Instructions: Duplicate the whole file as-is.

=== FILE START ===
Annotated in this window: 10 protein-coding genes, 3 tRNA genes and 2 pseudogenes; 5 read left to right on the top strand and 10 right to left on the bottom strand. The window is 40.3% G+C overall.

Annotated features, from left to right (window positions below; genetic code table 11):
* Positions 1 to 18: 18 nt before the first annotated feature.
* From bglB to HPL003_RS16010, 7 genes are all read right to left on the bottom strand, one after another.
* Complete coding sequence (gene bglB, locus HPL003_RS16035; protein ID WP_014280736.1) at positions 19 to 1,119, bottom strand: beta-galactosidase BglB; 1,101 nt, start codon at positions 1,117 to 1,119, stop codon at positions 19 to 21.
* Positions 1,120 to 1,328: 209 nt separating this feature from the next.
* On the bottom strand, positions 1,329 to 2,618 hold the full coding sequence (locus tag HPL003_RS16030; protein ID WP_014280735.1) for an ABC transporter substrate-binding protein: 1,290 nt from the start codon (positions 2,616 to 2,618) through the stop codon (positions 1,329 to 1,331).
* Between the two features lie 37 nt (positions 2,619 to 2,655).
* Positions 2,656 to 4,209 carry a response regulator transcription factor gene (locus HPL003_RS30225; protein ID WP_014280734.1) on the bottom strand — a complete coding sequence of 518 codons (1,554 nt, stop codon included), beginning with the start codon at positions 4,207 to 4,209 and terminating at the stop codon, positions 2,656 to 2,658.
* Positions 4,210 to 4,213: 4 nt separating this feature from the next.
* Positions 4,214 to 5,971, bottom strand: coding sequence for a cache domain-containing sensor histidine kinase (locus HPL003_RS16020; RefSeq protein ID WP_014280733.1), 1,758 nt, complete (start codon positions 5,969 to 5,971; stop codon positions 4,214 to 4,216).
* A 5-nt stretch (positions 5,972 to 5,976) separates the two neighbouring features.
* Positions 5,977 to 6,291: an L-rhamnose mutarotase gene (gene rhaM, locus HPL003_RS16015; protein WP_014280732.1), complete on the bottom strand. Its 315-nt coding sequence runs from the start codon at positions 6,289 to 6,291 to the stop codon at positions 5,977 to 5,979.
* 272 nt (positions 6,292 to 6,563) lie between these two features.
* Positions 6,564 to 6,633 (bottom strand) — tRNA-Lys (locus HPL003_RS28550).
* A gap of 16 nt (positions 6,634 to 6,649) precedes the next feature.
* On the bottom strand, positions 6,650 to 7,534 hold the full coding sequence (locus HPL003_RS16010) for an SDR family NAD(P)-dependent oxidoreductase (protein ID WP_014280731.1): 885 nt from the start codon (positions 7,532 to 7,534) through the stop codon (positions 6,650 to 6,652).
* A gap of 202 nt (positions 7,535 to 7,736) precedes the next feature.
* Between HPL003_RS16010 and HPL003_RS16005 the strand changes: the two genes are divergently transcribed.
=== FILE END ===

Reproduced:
Annotated in this window: 10 protein-coding genes, 3 tRNA genes and 2 pseudogenes; 5 read left to right on the top strand and 10 right to left on the bottom strand. The window is 40.3% G+C overall.

Annotated features, from left to right (window positions below; genetic code table 11):
* Positions 1 to 18: 18 nt before the first annotated feature.
* From bglB to HPL003_RS16010, 7 genes are all read right to left on the bottom strand, one after another.
* Complete coding sequence (gene bglB, locus HPL003_RS16035; protein ID WP_014280736.1) at positions 19 to 1,119, bottom strand: beta-galactosidase BglB; 1,101 nt, start codon at positions 1,117 to 1,119, stop codon at positions 19 to 21.
* Positions 1,120 to 1,328: 209 nt separating this feature from the next.
* On the bottom strand, positions 1,329 to 2,618 hold the full coding sequence (locus tag HPL003_RS16030; protein ID WP_014280735.1) for an ABC transporter substrate-binding protein: 1,290 nt from the start codon (positions 2,616 to 2,618) through the stop codon (positions 1,329 to 1,331).
* Between the two features lie 37 nt (positions 2,619 to 2,655).
* Positions 2,656 to 4,209 carry a response regulator transcription factor gene (locus HPL003_RS30225; protein ID WP_014280734.1) on the bottom strand — a complete coding sequence of 518 codons (1,554 nt, stop codon included), beginning with the start codon at positions 4,207 to 4,209 and terminating at the stop codon, positions 2,656 to 2,658.
* Positions 4,210 to 4,213: 4 nt separating this feature from the next.
* Positions 4,214 to 5,971, bottom strand: coding sequence for a cache domain-containing sensor histidine kinase (locus HPL003_RS16020; RefSeq protein ID WP_014280733.1), 1,758 nt, complete (start codon positions 5,969 to 5,971; stop codon positions 4,214 to 4,216).
* A 5-nt stretch (positions 5,972 to 5,976) separates the two neighbouring features.
* Positions 5,977 to 6,291: an L-rhamnose mutarotase gene (gene rhaM, locus HPL003_RS16015; protein WP_014280732.1), complete on the bottom strand. Its 315-nt coding sequence runs from the start codon at positions 6,289 to 6,291 to the stop codon at positions 5,977 to 5,979.
* 272 nt (positions 6,292 to 6,563) lie between these two features.
* Positions 6,564 to 6,633 (bottom strand) — tRNA-Lys (locus HPL003_RS28550).
* A gap of 16 nt (positions 6,634 to 6,649) precedes the next feature.
* On the bottom strand, positions 6,650 to 7,534 hold the full coding sequence (locus HPL003_RS16010) for an SDR family NAD(P)-dependent oxidoreductase (protein ID WP_014280731.1): 885 nt from the start codon (positions 7,532 to 7,534) through the stop codon (positions 6,650 to 6,652).
* A gap of 202 nt (positions 7,535 to 7,736) precedes the next feature.
* Between HPL003_RS16010 and HPL003_RS16005 the strand changes: the two genes are divergently transcribed.